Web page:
Last weekend I decided to revisit Unity Framework. This is my second attempt to understand game programming. Few years back, I did installed the framework, and played around with the sample games. But it was a failure. I was overwhelmed by the editor and concepts. I tried to follow the tutorials, but didn’t stick. So I threw my towel.
To avoid repeating my previous failure, I decided to take a different strategy. Fortunately, my workplace provided us with access to O’Reilly library. With high hope, I picked up this book:
I should be able to finish this book by the weekend, or so I thought. By the second chapter, I was already bored from the lack of action. I feel that I need something more direct, hands-on approach in order to keep me going. I don’t want surrender for the second time. Luckily, I found this course on Linkedin Learning:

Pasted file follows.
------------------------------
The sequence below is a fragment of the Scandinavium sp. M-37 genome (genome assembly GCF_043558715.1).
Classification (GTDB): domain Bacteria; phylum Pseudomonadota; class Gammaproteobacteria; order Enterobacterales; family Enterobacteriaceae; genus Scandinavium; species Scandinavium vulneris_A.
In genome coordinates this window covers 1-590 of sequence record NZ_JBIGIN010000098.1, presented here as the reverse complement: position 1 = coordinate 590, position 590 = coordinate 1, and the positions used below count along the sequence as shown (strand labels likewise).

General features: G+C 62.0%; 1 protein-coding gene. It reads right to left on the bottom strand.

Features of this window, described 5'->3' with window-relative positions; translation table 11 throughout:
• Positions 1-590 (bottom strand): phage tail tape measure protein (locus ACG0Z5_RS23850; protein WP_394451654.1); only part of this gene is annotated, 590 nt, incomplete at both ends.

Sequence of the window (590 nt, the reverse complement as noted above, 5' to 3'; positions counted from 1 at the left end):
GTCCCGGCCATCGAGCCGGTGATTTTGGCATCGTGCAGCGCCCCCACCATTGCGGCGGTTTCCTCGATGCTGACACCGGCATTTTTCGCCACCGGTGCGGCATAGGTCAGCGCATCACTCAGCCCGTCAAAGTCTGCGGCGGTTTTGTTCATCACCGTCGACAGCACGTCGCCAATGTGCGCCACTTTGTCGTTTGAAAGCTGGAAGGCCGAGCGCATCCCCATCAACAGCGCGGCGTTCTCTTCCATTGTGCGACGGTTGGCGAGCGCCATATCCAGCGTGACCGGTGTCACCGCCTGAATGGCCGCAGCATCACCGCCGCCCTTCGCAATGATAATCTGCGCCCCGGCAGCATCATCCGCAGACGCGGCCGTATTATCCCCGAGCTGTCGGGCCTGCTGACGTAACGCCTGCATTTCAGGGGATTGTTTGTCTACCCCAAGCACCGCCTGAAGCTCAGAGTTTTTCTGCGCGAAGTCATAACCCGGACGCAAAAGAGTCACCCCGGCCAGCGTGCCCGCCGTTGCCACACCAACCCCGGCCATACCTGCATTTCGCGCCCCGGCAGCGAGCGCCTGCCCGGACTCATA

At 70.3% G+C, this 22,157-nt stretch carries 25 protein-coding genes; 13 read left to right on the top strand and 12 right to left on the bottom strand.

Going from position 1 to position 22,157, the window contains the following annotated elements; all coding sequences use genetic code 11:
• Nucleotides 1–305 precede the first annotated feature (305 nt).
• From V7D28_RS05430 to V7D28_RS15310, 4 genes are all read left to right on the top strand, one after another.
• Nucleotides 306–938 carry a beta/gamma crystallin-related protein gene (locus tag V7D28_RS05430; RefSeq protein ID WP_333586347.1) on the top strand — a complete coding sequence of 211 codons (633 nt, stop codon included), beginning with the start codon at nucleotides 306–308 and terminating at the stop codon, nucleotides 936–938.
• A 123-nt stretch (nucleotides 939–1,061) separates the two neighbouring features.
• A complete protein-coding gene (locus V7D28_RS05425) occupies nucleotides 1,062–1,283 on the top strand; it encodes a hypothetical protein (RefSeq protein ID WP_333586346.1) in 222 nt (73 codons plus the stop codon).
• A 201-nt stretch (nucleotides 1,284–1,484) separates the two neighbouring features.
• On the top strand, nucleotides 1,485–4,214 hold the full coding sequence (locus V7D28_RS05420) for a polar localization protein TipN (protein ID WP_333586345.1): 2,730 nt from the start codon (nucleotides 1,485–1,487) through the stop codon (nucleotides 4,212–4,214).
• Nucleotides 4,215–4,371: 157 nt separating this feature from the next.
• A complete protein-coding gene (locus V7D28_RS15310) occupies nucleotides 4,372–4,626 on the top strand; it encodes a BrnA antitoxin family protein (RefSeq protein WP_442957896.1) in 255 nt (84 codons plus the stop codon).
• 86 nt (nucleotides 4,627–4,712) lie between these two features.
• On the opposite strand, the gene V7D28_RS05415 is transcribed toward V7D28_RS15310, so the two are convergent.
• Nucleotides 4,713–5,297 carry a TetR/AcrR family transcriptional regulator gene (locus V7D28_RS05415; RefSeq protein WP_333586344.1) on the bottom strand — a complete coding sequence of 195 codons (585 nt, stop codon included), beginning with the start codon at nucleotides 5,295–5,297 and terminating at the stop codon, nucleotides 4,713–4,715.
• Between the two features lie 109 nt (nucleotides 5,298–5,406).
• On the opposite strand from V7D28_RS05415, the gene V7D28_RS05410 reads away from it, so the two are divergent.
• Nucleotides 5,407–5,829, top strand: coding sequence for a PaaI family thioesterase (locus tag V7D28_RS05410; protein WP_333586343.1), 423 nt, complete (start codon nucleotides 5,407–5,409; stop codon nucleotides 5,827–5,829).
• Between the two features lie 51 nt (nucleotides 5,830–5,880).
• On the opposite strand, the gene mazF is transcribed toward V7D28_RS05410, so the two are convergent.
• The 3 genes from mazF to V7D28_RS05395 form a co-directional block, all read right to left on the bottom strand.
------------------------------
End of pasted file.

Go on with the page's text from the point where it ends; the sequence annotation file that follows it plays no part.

The course is slated for 2 hours 22 minutes. But it took me the whole day to complete it. You know what, it was really worth it. It really helped me to open my eyes, demystify the concepts and slowly introduce me to Unity Editor. I was never overwhelmed and thoroughly enjoyed the lessons.
I know the course is quite dated. The course is using Unity 5 (was released in 2015), while what I have in my laptop is Unity 2020. But kudos to Unity, there is not much visible differences between the two versions. Despite a 5-year gap, the controls in Unity Editor haven’t changed drastically.
Once completed the course, they gave me this certificate:
If the terms animation, collision detection, prefabs are foreign to you, and you want to learn Unity Framework, I highly recommend the course above. For now, enjoy the fruit of my weekend of animating sprites using C# scripts: